A senior Army contracting officer who had criticized a contract given to Halliburton had been subjected to a racist and sexist work environment, her former supervisor, a retired general, said in an affidavit.
The affidavit by retired Lt. Gen. Joe N. Ballard demonstrated the integrity of Bunnatine Greenhouse, said her attorney, Michael Kohn. Greenhouse, chief contracting officer for the Army Corps of Engineers , has charged that the Army showed favoritism to Halliburton, Vice President Dick Cheney’s former company, and that she was frozen out of decisions affecting it.
That work environment “just made it that much more difficult for Ms. Greenhouse to take the action she took. She was under immense pressure to cave in,” Kohn said Sunday.
In the affidavit, Ballard said “Ms. Greenhouse’s race (African-American) and gender ruffled a lot of feathers in the Corps command and also contributed to the disparate and highly critical treatment she has received.”
The affidavit was filed last year as part of a disciplinary proceedings against Greenhouse in which she was exonerated, Kohn said. A copy was obtained Sunday by The Associated Press.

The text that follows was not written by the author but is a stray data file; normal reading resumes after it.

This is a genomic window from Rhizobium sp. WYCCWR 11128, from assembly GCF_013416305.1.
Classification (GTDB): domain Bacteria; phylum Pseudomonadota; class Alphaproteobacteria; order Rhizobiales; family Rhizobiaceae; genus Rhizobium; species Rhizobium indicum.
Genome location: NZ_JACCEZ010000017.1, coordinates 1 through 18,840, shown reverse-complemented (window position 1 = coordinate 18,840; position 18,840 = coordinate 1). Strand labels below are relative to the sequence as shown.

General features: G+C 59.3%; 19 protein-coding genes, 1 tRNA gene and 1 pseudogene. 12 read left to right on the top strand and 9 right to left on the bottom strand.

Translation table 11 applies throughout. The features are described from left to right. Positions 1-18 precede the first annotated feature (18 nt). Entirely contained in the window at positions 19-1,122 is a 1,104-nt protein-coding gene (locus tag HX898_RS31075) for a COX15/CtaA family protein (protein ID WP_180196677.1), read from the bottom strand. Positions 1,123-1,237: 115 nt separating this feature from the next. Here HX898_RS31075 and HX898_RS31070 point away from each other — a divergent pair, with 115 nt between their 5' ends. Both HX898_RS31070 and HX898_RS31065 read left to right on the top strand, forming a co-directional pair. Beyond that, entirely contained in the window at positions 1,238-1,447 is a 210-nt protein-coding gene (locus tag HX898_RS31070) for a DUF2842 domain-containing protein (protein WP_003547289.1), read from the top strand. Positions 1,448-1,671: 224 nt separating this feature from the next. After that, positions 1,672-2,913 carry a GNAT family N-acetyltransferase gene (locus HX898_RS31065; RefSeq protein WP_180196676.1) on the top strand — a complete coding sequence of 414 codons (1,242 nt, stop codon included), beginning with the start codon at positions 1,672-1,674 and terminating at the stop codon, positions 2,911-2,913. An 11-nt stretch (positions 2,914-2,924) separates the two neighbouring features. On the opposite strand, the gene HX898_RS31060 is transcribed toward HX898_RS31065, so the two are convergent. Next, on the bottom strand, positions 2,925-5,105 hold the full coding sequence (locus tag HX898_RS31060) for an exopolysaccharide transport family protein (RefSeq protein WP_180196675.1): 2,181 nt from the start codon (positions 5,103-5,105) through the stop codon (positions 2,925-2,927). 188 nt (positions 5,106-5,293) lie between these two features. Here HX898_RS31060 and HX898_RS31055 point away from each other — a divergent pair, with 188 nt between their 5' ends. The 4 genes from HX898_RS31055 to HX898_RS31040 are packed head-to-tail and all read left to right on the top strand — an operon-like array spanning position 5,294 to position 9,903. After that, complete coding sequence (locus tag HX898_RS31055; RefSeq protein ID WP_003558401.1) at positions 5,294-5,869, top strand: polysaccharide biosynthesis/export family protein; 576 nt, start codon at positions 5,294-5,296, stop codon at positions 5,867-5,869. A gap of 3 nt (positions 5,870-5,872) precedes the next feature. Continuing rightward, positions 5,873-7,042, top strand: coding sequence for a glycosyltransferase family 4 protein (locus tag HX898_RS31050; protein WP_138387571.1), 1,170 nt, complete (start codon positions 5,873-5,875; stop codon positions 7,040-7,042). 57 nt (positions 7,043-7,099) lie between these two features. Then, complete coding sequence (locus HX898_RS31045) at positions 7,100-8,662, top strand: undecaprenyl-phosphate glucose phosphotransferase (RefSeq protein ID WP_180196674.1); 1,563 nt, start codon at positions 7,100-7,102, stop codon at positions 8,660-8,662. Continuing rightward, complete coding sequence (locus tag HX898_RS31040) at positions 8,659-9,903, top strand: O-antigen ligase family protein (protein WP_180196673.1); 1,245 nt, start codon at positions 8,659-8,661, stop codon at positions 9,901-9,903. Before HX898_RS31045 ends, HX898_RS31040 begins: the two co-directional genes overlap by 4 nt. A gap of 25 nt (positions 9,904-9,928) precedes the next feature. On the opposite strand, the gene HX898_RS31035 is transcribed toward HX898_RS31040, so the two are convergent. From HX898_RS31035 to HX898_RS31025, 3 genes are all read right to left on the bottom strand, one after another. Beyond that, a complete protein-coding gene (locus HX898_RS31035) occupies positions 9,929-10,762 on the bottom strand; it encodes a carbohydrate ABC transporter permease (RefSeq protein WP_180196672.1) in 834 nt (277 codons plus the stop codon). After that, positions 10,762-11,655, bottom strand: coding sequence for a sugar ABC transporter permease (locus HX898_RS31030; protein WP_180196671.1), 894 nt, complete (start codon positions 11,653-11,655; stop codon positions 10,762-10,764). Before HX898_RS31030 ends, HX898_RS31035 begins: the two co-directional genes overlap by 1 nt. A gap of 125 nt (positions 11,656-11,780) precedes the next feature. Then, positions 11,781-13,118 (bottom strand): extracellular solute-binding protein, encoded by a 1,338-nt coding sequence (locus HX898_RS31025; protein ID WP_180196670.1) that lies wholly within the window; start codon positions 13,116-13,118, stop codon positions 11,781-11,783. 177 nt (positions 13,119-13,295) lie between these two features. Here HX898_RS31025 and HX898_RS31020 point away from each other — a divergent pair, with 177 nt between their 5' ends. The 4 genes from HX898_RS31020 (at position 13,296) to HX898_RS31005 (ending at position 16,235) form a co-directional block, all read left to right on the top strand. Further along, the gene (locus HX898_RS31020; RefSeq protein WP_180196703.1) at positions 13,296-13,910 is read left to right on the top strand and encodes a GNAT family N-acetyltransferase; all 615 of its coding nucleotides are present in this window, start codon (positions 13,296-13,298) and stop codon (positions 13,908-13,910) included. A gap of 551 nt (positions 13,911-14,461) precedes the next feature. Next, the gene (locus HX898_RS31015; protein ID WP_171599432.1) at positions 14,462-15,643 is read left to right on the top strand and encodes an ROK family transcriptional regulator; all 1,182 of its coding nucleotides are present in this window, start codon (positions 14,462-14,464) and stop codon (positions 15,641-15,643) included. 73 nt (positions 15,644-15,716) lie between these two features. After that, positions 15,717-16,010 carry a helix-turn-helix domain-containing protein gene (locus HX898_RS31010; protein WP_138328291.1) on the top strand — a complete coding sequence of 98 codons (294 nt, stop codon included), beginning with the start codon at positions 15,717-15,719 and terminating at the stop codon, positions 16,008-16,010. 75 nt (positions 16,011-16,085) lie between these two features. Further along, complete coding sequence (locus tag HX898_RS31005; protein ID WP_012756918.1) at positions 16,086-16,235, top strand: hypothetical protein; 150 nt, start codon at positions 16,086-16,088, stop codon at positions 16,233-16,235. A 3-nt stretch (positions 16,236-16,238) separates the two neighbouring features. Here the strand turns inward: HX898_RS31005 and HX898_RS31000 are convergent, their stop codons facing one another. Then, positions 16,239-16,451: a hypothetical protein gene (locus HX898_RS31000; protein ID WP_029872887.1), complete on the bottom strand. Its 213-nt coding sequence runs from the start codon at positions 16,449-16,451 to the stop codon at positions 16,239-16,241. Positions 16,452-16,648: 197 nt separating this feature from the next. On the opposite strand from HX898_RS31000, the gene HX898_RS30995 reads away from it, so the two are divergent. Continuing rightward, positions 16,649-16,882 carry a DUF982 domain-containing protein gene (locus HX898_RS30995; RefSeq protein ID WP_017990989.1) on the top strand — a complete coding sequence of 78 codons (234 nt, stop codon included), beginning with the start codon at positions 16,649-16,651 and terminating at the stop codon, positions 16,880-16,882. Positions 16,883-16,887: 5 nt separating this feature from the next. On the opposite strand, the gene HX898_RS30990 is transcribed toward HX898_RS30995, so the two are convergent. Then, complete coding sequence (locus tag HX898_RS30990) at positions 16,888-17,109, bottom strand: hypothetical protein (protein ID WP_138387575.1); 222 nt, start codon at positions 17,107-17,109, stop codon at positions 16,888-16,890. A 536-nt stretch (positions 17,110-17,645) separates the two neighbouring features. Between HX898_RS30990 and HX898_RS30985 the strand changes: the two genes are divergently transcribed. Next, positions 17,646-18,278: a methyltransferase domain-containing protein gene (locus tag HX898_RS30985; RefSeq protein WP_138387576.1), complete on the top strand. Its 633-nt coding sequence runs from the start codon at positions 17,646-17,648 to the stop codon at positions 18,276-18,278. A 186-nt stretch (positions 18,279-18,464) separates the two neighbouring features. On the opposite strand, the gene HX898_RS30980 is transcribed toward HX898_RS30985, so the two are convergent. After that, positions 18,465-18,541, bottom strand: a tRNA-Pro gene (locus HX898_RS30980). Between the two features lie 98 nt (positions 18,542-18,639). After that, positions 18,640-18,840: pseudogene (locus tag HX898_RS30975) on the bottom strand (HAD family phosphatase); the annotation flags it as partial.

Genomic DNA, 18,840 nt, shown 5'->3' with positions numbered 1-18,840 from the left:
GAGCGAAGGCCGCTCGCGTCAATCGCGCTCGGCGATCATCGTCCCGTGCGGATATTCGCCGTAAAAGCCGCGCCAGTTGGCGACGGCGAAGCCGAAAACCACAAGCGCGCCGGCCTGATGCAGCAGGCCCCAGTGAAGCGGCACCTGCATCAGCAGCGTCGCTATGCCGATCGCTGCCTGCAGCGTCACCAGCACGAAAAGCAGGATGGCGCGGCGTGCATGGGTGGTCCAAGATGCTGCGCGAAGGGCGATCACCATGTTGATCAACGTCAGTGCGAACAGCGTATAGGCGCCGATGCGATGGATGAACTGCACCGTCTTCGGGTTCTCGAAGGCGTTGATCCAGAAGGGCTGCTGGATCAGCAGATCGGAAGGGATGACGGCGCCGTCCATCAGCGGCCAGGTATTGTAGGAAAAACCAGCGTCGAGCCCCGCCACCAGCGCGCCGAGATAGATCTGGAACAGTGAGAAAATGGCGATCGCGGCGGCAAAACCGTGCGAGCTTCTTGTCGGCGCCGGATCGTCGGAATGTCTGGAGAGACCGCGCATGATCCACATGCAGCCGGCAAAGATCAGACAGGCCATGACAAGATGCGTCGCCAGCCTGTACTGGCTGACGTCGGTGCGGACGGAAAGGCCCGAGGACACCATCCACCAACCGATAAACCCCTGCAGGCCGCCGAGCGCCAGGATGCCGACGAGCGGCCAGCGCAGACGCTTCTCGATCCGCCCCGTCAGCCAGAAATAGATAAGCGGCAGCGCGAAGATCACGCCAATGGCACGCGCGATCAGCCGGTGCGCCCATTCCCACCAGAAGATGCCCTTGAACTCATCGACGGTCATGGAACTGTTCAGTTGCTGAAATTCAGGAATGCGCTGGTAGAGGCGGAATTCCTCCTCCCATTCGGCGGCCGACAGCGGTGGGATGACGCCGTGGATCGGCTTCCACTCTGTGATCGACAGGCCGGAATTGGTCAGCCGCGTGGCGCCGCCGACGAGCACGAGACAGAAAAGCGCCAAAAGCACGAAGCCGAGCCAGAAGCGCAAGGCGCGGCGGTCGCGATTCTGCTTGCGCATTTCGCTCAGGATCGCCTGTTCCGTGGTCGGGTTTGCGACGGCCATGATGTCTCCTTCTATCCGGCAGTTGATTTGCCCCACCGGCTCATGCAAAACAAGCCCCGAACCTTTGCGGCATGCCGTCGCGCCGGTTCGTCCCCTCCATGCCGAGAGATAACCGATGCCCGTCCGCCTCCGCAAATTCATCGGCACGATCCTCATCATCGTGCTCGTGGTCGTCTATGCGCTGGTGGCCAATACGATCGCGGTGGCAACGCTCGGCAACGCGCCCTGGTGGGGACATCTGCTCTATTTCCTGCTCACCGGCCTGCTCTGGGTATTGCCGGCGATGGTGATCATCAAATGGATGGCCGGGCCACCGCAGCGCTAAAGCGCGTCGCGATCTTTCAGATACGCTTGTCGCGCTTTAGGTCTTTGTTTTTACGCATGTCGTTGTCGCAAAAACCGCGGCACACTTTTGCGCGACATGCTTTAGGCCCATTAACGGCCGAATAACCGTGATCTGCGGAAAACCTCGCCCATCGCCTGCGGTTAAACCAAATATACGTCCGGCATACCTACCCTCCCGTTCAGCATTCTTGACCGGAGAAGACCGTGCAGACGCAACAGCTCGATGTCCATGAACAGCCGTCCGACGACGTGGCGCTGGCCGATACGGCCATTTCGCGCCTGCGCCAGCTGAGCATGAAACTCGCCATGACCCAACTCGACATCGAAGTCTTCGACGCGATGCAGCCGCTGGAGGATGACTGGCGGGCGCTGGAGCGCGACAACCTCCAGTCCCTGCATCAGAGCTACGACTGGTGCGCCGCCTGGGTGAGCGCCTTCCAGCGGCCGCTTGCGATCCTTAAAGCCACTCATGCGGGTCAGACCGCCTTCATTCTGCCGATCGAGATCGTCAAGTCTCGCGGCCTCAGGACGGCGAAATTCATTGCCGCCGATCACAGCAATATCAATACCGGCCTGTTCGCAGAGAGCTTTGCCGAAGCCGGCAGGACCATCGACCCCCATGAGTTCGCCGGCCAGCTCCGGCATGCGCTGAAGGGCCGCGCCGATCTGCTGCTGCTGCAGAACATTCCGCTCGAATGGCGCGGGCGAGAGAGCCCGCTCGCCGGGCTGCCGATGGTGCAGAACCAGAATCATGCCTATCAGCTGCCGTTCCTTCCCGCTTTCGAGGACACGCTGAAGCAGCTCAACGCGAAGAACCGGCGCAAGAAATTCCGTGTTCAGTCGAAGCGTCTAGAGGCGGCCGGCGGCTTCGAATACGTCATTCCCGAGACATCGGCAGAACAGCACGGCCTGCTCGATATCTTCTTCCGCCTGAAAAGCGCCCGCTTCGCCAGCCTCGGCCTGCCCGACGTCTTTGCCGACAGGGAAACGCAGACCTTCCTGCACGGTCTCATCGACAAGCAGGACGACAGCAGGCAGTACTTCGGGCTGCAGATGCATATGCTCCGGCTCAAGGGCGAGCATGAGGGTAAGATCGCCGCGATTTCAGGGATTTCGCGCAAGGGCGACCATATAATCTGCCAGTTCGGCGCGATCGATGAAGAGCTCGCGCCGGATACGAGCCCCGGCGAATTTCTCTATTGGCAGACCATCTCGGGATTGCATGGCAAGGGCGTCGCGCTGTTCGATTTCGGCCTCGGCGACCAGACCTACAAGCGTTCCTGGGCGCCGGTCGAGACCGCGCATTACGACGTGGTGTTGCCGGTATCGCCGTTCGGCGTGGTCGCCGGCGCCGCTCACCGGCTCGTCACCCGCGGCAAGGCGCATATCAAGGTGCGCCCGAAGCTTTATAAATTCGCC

An Army spokesman said the Pentagon’s inspector general’s office was investigating the Halliburton contracting issue and referred a call seeking comment Sunday to the Defense Department. Spokesman Jim Turner said he wasn’t aware of the affidavit and if the inspector general is investigating, the department wouldn’t have a comment.
Time magazine, reporting on the affidavit in this week’s issue, quoted a Corps spokesman as saying “Army policy is to treat all employees fairly and with dignity and respect.”
The FBI is investigating Halliburton’s no-bid work and has asked Greenhouse’s lawyers for an interview with her.
Democratic presidential candidate John Kerry has repeatedly said that the Pentagon showed favoritism to Halliburton, wasting reconstruction funds. The Bush administration has rejected the charges.
In his affidavit, Ballard said Greenhouse strictly followed contracting regulations and maintained high ethical standards in her work, but was subjected to hostility by Corps officials.
“I did not believe that females and minorities are always treated fairly at the corps because of long-standing ‘good ole boy’ mentality by a number of members of the command,” he said.
He said at times women and minorities were disciplined for offenses that weren’t as serious as those committed by white men.
Kohn said he was unaware of any actions taken by the Corps in response to Ballard’s claims of sexism and racism.